14 AUGUST 1852, Page 15


again at Louis Napoleon, to extort from him the release of Abd-el-Kader, detained in France by a violation of pledges. To us the spectacle of the worthy old gentleman per- severing in his good enterprise, struggling bravely against evil spirits, even against his own incompetencies, is cheering enough to compensate for the obstinate baseness of the man that now possesses France. Londonderry relies, and justly, on the sym- pathy of honourable men, to overcome even their sense of the ridiculous. He cannot write a paragraph without violating every rule of artistic or accurate writing : he calls a de- parted friend a " highly talented spirit flown to that Tri- bunal," 8.:c. ; he puts two nominatives with the singular num- ber of a verb ; he mixes remonstrances against vileness with admiration at the " splendid career," the bnllioned and epauletted success of the recreant; he spells " heroio " with a k, and pours forth good honest feeling in a style of barrack-room emotion, that smacks of a military collar and a swelling bosom padded to the regulation manliness : but there is the hearty flesh and blood beneath ; there is emotion struggling to utter itself in that general-order dialect ; there is genuine instinctive conscience in- side that farrago; and when " Vane Londonderry, Gen." sits down after his right soldierly appeal, we thank God that there is so much unadulterated English stuff amongst our fashionable and ruling classes. Cromwell himself was faulty in syntax, and many a chevalier " sans pear et sans reproche " would get on indifferently among our professed litterateurs. To see the excellent gentleman floundering in a sea of indifferent rhetoric, is like witnessing the struggles of a fat humanitarian rescuing a fellow-creature from active danger, or a broad-brimmed philanthropist parading in an anniversai y pageant.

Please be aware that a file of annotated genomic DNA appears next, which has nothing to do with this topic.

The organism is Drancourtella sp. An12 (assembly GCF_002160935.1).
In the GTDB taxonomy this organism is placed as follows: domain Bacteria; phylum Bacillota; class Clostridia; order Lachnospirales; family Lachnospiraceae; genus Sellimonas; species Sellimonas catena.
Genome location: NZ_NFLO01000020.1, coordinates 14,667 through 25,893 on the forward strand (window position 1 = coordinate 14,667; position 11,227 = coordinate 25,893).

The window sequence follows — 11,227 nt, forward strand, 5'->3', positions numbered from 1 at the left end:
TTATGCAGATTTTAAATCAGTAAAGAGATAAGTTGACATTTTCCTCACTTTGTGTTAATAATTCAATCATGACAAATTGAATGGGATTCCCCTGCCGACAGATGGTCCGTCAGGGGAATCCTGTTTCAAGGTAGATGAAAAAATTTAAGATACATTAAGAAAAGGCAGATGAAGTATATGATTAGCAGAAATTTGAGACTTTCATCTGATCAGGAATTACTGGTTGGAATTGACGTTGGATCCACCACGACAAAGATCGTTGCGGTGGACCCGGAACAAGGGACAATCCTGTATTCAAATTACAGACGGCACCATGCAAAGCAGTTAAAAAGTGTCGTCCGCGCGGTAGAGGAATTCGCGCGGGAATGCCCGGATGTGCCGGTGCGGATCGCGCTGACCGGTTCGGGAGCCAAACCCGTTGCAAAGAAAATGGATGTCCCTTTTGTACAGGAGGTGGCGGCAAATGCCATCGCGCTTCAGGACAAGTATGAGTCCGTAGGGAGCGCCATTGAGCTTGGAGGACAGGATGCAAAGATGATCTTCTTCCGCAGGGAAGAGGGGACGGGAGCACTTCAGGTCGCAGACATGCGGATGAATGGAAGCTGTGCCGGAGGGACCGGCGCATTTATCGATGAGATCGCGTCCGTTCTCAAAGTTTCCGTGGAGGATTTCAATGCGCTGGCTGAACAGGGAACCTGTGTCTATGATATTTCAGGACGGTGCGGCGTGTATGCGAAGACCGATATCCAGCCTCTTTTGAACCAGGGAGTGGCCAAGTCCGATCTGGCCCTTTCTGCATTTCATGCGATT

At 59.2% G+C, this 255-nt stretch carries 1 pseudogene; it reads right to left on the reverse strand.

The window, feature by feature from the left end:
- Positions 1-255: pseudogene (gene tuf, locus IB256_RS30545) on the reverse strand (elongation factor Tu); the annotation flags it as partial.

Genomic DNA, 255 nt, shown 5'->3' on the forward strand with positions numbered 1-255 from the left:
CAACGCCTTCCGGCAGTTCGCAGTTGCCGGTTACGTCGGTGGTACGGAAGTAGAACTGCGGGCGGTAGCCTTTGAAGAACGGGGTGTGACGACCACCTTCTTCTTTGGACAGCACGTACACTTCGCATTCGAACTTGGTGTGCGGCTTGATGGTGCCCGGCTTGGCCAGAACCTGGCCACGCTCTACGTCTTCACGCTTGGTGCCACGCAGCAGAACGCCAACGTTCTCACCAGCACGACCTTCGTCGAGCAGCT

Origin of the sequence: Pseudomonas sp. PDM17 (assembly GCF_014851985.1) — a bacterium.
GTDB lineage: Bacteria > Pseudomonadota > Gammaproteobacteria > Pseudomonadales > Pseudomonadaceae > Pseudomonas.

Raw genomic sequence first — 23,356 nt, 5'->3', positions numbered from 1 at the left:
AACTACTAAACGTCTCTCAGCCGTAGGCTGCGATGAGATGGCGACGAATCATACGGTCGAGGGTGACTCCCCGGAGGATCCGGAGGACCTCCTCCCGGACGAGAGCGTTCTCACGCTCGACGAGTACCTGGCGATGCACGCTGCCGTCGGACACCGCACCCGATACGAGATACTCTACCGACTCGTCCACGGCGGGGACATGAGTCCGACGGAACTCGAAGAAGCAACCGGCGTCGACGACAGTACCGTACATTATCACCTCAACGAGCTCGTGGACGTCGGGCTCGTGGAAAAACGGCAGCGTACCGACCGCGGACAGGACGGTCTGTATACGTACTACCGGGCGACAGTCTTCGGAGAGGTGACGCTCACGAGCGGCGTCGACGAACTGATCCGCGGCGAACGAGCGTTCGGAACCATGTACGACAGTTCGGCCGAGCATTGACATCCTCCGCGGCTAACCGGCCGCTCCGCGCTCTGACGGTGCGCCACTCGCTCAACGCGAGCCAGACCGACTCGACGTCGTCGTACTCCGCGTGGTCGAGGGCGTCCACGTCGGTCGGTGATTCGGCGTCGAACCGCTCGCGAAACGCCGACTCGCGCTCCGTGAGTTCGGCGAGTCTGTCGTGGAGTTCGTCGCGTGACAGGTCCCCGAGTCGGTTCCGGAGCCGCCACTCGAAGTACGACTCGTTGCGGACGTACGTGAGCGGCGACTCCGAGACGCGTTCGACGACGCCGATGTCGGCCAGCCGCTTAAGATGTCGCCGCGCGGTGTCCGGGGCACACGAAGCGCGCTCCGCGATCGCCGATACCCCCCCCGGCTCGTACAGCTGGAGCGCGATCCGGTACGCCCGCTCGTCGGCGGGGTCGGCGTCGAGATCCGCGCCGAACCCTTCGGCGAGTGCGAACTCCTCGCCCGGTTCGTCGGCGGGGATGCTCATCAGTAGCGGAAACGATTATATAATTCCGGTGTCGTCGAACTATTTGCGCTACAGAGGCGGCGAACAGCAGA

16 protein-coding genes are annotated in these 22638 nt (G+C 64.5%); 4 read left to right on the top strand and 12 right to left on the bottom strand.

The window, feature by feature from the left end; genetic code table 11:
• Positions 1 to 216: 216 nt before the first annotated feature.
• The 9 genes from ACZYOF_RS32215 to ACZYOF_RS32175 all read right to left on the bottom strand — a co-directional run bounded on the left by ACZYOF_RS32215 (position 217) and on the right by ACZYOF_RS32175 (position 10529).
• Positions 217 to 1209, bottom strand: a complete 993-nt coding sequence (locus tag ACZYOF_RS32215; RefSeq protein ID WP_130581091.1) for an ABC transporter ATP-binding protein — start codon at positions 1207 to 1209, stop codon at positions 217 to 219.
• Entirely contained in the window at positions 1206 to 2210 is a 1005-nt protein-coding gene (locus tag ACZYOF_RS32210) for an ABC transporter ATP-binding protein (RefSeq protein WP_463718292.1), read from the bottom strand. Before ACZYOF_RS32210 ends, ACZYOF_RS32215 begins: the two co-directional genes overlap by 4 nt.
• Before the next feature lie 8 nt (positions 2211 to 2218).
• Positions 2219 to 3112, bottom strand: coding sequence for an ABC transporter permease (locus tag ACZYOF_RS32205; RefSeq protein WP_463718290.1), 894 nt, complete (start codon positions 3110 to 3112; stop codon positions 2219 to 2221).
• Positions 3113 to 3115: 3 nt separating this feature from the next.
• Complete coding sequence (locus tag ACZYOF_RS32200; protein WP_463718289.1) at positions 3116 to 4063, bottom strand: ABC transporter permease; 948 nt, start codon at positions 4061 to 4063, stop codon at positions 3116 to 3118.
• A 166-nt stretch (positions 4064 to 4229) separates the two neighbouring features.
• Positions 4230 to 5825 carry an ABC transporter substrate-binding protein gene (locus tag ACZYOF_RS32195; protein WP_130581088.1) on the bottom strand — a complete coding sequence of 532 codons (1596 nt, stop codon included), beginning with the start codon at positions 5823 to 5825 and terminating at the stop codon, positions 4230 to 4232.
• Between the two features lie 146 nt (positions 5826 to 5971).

Louis Napoleon cannot answer. Once upon a time, Holder- nesse House was a welcome and splendid asylum, warming the eyes of a prince out of work ; but the man who could evade his friend and fellow exile, D'Orsay, when struggling not less bravely than Londonderry to release a prisoner dishonourably detained, is not likely to remember the no-longer-wanted hospitalities of a mere English Marquis. Louis Napoleon promised; but now con- fesses, by his taciturn non-performance, that his promises were falsehoods. There can be no influence to coerce such a man, until his hour of downfall shall bring him once more to the mire of pro- mises and professions. But Louis Napoleon's vice is no more than the enthroned excess of that same vice which saps all public virtue amongst us, and not a little private virtue. H' e only adds a deeper red to the lame which clings to the previous violators of the same promise ; he is but the most advanced of the trio, which includes Louis Philippe and Lamoricidre. It is the same vice which lays France, who sanctioned the breach of faith to Abd-el-Kader, prostrate under the treachery of Louis Napoleon. Nor is the vice ex- elusively French : it is the same which makes Englishmen think more of the till than of their country, and estimate no- thing that cannot be appraised in pounds, shillings, and pence: it induces our " statesmen " to alternate in office on trans- parent pretexts not even decently consistent to their own hypocri- sy; it corrupts the very body to which General Lord Londonderry belongs, with trading Colonels, intriguing hangers-on at the Com- mander-in-chiefs levees, military milliners, and " snobs " at mess, to whom the national army is a club and the profession of arms a mere peace amusement. The vice is meanness. Sterner times may cure it ; but at their first onset we shall severely feel the debility of the moral disease.